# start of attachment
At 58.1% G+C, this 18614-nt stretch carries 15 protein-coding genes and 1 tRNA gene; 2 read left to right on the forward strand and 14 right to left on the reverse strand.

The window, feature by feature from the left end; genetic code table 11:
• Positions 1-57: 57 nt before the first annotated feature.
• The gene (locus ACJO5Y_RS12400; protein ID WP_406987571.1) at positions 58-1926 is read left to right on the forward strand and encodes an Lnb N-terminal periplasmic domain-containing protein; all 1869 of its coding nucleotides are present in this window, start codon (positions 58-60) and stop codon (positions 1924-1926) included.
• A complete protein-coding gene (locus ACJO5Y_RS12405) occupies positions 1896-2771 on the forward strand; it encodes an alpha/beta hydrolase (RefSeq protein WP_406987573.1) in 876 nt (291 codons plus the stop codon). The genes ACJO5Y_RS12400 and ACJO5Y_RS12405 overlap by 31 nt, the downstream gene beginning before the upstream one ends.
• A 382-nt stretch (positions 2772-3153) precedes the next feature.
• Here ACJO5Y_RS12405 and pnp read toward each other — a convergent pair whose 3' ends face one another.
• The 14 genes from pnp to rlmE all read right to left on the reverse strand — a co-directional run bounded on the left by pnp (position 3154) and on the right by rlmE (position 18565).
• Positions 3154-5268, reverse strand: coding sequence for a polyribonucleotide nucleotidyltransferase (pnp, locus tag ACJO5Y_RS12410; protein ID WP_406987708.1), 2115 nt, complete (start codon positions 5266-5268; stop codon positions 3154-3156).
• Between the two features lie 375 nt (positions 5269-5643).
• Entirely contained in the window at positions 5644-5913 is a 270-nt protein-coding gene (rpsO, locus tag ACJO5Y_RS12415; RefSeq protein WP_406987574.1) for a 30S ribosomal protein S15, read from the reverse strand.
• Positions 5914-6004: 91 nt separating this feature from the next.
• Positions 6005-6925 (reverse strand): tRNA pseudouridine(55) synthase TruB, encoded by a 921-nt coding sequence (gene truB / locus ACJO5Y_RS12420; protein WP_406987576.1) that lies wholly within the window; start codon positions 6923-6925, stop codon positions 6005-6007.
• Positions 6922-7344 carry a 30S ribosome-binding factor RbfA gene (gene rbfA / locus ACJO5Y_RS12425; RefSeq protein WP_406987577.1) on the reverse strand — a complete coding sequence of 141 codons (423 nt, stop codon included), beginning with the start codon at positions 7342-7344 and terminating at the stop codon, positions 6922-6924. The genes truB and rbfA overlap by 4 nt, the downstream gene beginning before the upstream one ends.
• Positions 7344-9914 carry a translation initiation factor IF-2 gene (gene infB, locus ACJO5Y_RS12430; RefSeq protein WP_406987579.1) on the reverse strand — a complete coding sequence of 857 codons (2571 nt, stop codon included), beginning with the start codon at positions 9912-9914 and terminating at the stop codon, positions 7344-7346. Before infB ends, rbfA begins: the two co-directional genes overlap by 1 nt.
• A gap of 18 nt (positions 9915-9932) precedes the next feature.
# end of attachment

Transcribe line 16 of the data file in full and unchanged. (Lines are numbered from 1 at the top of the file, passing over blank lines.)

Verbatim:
• A gap of 18 nt (positions 9915-9932) precedes the next feature.